I cut off the exchange by turning to face the band on stage again. The woman behind me then yelled, “You’re still standing, bitch!” I chose not to react to that because I had already made my point. Also, bitch is not a word that bothers me. I find it a comforting, even empowering, term (for you feminists out there, you know what I mean).

To add a bit more context, this woman looked to be in her 50s or 60s. She was gray haired and heavy set, which is probably why she didn’t want to stand for the concert; her body couldn’t handle it. Plus, she was soused.

Yes, ladies and gentlemen, I’m guilty of yelling at a drunk senior citizen. And I would’ve thrown some punches if she had moved in that direction.

I’m no saint. I don’t advocate violence, but I do believe in self defense. In general, I try to be a compassionate and understanding person. I have my limits, just like everyone else, of course. Funnily enough, I found out that his highness, the pope himself, had also reached his limits around New Year’s: He slapped the hand of a fan who kept trying to grab him. This is a guy who’s job is to embody universal love. Part of me was vindicated that the pope had lost his cool with someone who lacked manners, but the pope and I felt the same way at the end of the day: We may have been right to be upset, but our reactions weren’t right.

The lady apologized after the close of the second set, by the way. She bade us Happy New Year, said sorry and added, “That is not who I am.” By that point, she had moved a few seats over and was behind a man who had been conversing with us during a previous set break, complaining that he had been surrounded by a bunch of young people who would not stop talking during the previous night’s concert. He asked them to quiet down, and they reacted badly, he said. When the third set started, the woman who I had yelled at kept chatting, and I heard this man politely ask her to stop talking. I think she and her friend left the vicinity after that.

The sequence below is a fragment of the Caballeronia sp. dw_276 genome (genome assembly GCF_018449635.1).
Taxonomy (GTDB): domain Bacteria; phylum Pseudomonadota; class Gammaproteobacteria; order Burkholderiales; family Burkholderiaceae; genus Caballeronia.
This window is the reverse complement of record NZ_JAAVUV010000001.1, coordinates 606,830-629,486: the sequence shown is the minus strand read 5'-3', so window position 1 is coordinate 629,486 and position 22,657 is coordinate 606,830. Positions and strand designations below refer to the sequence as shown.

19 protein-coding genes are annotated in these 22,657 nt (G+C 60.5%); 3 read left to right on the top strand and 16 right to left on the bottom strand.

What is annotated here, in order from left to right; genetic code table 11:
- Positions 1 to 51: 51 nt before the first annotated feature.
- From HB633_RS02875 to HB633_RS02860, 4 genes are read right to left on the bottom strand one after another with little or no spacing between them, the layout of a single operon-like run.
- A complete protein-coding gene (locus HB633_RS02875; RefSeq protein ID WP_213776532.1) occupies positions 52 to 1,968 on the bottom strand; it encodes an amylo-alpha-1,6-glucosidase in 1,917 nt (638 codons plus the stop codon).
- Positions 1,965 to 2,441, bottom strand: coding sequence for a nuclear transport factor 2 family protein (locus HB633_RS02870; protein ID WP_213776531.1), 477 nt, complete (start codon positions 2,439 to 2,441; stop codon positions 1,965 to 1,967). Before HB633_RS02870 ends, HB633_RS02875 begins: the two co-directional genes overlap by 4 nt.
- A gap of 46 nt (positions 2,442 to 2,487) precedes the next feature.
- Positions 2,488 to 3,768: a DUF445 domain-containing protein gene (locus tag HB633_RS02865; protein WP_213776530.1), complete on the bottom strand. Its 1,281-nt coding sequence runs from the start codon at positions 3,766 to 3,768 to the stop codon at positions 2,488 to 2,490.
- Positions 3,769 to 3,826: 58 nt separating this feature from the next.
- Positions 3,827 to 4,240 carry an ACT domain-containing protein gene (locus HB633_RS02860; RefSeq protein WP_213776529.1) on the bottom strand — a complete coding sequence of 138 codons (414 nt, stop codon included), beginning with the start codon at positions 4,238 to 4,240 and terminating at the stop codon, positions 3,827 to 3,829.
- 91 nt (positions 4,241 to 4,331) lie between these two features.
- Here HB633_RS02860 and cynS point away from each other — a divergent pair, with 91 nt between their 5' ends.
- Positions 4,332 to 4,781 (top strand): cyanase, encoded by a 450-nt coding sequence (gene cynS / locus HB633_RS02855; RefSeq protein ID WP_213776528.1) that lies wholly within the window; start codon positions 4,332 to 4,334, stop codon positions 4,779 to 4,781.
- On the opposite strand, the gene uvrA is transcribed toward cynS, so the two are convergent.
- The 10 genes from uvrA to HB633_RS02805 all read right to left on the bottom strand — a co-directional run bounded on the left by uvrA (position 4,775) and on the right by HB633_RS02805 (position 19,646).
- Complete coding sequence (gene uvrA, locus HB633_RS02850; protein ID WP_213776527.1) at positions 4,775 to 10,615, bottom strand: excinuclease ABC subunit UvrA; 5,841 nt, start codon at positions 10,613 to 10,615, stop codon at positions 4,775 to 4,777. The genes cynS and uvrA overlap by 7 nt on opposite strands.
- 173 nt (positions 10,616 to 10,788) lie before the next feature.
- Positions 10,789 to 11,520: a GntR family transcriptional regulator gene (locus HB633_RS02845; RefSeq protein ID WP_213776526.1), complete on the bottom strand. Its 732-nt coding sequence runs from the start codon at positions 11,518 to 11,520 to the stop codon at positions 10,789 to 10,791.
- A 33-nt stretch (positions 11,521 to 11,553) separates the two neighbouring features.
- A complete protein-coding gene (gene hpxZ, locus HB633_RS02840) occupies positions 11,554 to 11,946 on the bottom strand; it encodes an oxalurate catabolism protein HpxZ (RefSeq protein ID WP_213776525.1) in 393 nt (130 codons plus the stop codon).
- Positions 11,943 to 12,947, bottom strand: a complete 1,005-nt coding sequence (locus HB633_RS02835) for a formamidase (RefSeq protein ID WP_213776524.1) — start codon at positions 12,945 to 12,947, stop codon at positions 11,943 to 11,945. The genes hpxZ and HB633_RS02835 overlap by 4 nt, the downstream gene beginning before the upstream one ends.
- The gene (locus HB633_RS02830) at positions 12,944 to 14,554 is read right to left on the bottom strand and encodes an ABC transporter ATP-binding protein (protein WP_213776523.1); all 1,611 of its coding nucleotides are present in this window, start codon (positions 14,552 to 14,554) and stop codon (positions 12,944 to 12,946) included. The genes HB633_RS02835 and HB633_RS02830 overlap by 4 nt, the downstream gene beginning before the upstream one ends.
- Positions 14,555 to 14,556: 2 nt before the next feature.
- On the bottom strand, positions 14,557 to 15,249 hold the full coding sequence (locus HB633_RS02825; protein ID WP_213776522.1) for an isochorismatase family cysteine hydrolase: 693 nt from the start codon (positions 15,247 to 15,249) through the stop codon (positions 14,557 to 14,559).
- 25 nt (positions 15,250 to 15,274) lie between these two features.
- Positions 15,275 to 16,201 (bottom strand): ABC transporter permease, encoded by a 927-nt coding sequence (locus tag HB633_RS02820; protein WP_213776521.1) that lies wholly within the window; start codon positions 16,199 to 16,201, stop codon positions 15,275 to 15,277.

Ironically, I’m usually the one who prefers the audience to sit during a concert so we can all pay attention to the music. Have you ever seen rock concert footage from the ’60s and early ’70s? People are actually sitting and paying attention to the artists. That’s awesome. But people stand at rock concerts nowadays, so I stand, too, so I can see the band. This New Year’s Eve, I had the luxury of not needing to stand because we had no one in front of us to obstruct our view, but I stood anyway because I felt energized by the music.

I’m glad I stood up for myself by pointing out to the woman that she was interrupting the concert by talking, but I’m not happy that I yelled and threatened to fight an old lady. I’m going to need to work on how to deal better with unsavory elements at concerts.

Bob Weir famously told the audience to “shut the fuck up” during a show at his Sweetwater Music Hall. He stormed off stage because people were talking during his acoustic performance, and when they didn’t stop talking when he started playing music again, he told them off.

I have a tank top from Sweetwater with a picture of Weir holding a finger to his lips and the logo “STFU.” Maybe I should wear it at Dead concerts from now on and point to it as needed. That would be better than yelling. I’ll let Weir give the message.